Generally, animals engage stress responses to maximise fitness prospects in their current environment (Angelier and Wingfield, 2013; Wingfield et al., 1998), and changes in immune function as a result of acute stress represent a redistribution of resources in order to optimise the likelihood of the individual to survive the stressor (even if it involves a reduced immunity) (Braude et al., 1999). Though we did not measure any direct parameter of stress (like CORT), our results are in line with those of Buehler et al. (2008) where red knots showed an increase in CORT in response to handling stress, but no change in ten measures of constitutive immune markers, though at shorter time scales (20-30 min from handling). Conversely, however, in short-lived captive house sparrows (Passer domesticus), Gao et al. (2017) found agglutination, lysis and microbiocidal activity to change in response to handling stress within 10 min and agglutination to decrease within 120 min. Likewise, Zylberberg (2015) found that some parameters of constitutive innate immune function were sensitive to short-term (within 30 min) handling stress in some passerine species (but not in others). Combined, these results, including our own, might suggest that in long-lived species such as waders and penguins, changes in immune function as a consequence of handling may occur at a slower pace than in short-lived species. However, these differences could be due to other factors, including for example annual-cycle stage at time of sampling, sampling timelines, and/or differences in magnitude of stress response to handling protocols. Furthermore, we cannot rule out that changes occurred in other immune parameters that we did not measure. A phylogenetically controlled meta-analysis could reveal if there is indeed an influence of lifespan on how (fast) immune parameters change upon handling (or other stress).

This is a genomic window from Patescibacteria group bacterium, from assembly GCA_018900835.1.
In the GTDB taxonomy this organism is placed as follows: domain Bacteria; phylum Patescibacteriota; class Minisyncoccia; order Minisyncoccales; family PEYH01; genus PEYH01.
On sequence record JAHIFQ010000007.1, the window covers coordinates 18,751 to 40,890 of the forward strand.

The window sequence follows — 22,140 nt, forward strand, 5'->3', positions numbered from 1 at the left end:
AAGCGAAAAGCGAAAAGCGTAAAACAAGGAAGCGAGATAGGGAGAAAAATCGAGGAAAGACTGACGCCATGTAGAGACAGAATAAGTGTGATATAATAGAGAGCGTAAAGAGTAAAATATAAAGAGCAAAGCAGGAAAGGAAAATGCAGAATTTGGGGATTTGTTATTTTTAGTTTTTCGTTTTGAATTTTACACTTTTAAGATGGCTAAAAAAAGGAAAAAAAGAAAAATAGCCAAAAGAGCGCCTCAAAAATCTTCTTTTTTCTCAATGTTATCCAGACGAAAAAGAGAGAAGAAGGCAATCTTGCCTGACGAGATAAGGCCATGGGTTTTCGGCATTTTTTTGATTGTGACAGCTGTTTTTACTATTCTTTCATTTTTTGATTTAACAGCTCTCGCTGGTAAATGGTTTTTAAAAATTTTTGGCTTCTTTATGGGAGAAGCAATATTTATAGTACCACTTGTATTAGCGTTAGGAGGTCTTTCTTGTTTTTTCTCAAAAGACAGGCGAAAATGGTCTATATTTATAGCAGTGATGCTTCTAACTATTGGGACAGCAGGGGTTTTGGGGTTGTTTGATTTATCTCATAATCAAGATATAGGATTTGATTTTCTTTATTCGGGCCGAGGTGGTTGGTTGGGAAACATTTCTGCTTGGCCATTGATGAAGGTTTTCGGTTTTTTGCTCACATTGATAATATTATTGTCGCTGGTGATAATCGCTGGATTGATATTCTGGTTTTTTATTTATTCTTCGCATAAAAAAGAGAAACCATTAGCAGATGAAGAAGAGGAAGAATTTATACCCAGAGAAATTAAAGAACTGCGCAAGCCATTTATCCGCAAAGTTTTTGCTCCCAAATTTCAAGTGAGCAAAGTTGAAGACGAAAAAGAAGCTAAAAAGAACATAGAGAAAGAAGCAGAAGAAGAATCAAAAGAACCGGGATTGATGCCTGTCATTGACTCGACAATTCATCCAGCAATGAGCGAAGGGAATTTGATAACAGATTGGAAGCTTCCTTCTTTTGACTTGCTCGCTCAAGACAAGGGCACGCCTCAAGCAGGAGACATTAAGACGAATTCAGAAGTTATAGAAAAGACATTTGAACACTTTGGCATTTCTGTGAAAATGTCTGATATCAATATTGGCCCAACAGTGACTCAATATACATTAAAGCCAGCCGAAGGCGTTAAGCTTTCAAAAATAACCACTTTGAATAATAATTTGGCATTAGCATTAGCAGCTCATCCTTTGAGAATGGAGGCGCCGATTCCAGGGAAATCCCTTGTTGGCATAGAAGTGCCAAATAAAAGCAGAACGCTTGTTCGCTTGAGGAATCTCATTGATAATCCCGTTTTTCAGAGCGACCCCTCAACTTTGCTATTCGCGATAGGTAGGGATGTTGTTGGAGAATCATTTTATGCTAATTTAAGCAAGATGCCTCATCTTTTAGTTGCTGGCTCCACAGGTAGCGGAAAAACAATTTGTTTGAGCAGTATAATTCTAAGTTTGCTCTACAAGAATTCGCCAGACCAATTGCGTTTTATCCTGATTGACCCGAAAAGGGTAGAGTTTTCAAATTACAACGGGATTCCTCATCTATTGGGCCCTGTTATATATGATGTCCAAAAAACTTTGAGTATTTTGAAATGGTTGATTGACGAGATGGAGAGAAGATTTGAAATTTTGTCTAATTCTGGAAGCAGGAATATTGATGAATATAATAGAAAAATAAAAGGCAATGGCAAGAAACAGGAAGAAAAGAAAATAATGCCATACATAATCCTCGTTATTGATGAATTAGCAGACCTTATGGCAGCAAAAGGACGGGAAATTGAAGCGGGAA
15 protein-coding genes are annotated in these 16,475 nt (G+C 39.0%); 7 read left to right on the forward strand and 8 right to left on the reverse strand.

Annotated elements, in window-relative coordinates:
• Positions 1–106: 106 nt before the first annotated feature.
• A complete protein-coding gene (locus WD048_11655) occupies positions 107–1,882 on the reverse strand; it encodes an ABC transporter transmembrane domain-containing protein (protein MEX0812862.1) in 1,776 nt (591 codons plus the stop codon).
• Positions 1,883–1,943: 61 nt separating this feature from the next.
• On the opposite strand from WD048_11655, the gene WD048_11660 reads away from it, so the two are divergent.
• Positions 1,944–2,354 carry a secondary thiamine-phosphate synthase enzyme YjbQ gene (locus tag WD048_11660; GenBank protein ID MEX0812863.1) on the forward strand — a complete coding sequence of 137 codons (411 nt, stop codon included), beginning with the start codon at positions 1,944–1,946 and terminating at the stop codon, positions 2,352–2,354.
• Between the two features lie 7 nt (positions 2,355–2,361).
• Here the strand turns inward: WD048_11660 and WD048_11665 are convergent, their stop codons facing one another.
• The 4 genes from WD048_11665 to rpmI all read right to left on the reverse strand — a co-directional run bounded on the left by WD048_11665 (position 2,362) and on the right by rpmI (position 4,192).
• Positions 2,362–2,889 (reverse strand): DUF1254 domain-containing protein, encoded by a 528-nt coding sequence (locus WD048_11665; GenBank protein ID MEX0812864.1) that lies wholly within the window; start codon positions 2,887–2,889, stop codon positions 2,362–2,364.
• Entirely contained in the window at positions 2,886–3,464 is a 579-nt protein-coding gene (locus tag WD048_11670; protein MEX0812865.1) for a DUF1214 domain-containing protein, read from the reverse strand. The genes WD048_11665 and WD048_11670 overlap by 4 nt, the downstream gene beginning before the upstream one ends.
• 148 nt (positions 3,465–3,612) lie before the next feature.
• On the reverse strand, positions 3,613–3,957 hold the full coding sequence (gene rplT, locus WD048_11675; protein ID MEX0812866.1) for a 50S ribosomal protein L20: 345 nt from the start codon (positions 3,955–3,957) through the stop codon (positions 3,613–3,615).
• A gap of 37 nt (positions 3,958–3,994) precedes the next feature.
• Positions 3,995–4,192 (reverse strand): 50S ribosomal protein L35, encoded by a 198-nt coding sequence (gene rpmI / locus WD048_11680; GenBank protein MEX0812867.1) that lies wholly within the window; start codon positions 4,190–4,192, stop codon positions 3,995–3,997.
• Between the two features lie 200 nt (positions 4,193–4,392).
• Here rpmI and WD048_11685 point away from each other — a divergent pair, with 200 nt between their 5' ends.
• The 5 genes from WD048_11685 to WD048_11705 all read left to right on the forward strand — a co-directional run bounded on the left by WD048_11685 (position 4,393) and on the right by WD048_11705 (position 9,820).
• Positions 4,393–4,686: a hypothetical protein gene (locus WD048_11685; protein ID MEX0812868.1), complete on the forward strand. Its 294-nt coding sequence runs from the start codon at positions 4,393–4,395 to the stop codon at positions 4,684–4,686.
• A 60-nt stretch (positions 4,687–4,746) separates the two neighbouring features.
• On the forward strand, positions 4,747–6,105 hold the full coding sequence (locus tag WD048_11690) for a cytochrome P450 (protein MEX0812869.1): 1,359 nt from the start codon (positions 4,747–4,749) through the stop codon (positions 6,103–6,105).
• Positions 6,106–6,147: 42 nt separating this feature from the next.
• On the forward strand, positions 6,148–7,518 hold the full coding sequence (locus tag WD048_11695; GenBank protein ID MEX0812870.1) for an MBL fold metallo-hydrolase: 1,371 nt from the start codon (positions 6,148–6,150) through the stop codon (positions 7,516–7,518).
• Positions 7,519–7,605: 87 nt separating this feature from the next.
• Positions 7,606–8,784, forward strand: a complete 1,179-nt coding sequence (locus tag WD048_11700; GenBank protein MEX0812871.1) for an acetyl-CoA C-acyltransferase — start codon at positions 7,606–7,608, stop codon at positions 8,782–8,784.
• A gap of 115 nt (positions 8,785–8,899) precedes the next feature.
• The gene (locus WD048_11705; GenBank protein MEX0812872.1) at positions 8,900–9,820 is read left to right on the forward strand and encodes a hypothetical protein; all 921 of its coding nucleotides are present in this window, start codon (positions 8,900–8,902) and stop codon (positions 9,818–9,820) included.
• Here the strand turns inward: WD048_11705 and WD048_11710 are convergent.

Though sex differences in immune function during the breeding season are possible, due to the immunomodulating effect of sex hormones, (Owen et al., 2010; Roved et al., 2017) these differences vary between seasons (Valdebenito et al., 2021), and we found no sex differences in any of the three markers of innate immune function measured. Given the monogamous mating system in Adélie penguins where both adults provide care to young this could be expected due to similar levels of investment in reproduction (Hasselquist, 2007). These findings may not remain consistent across all annual-cycle stages for both sexes (Valdebenito et al., 2021).
It is important to reduce human presence, restraint and handling duration as much as possible when working with wild animals in an attempt to minimise stress imposed on the study animals. However, in terms of the methodological insight for future immunology studies, our results indicate that Adélie penguins show a limited impact of handling on three parameters of constitutive innate immune function. Thus samples previously deemed to be unviable for immunological studies may in fact be used for these three immune measures, or experimental protocols incorporating multiple blood samples across time could now be possible without the impact of handling on immunological markers. The type of restraint was mild as the focal penguins were held with a conspecific and outside so that they could see and hear the colony; however, duration was relatively long (up to 2.7 h). There are very few studies of this kind in long lived species such as seabirds, this opens up many possibilities to measure immune function in penguins even when samples cannot be taken within a few minutes of capture. Although birds should be sampled as soon as possible after capture to limit bias, studies of certain baseline immune function in species not easily sampled within a few minutes could still yield unbiased results. Yet we urge researchers to validate this for their own study species, handling protocols, and immune measures of interest.
MATERIALS AND METHODS
Data collection procedure
This study was conducted with free-living Adélie penguins during the guard stage of chick rearing when adults alternate between taking foraging trips or guarding the young (21st December 2018-14th January 2019) at Dumont d'Urville station, Terre Adélie, East Antarctica (66°40′S; 140°01′E). We captured 58 adults (24 females and 34 males) on the nest, when both adults were attending the nest prior to a changeover. Only one member of a pair was ever sampled, to reduce disturbance time to the nest.